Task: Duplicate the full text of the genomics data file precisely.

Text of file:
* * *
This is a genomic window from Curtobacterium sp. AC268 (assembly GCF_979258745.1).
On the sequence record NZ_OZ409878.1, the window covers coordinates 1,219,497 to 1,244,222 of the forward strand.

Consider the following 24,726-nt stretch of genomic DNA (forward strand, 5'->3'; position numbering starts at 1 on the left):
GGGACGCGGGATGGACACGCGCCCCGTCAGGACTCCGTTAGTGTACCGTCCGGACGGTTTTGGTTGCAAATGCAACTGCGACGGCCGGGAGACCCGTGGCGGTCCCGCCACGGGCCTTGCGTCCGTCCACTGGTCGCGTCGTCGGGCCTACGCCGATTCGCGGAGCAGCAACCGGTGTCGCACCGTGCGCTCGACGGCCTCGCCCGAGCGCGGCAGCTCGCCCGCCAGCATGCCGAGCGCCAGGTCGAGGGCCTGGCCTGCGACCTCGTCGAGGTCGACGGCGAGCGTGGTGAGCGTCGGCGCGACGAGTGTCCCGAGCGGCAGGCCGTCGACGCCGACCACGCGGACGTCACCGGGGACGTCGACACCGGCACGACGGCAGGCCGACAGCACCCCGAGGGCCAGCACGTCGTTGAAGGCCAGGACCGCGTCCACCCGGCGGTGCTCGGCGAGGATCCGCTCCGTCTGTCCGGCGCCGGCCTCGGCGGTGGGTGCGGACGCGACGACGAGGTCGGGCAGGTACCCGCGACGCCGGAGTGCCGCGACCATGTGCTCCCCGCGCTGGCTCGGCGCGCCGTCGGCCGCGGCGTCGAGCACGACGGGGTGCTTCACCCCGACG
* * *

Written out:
This is a genomic window from Curtobacterium sp. AC268 (assembly GCF_979258745.1).
On the sequence record NZ_OZ409878.1, the window covers coordinates 1,219,497 to 1,244,222 of the forward strand.

Consider the following 24,726-nt stretch of genomic DNA (forward strand, 5'->3'; position numbering starts at 1 on the left):
GGGACGCGGGATGGACACGCGCCCCGTCAGGACTCCGTTAGTGTACCGTCCGGACGGTTTTGGTTGCAAATGCAACTGCGACGGCCGGGAGACCCGTGGCGGTCCCGCCACGGGCCTTGCGTCCGTCCACTGGTCGCGTCGTCGGGCCTACGCCGATTCGCGGAGCAGCAACCGGTGTCGCACCGTGCGCTCGACGGCCTCGCCCGAGCGCGGCAGCTCGCCCGCCAGCATGCCGAGCGCCAGGTCGAGGGCCTGGCCTGCGACCTCGTCGAGGTCGACGGCGAGCGTGGTGAGCGTCGGCGCGACGAGTGTCCCGAGCGGCAGGCCGTCGACGCCGACCACGCGGACGTCACCGGGGACGTCGACACCGGCACGACGGCAGGCCGACAGCACCCCGAGGGCCAGCACGTCGTTGAAGGCCAGGACCGCGTCCACCCGGCGGTGCTCGGCGAGGATCCGCTCCGTCTGTCCGGCGCCGGCCTCGGCGGTGGGTGCGGACGCGACGACGAGGTCGGGCAGGTACCCGCGACGCCGGAGTGCCGCGACCATGTGCTCCCCGCGCTGGCTCGGCGCGCCGTCGGCCGCGGCGTCGAGCACGACGGGGTGCTTCACCCCGACG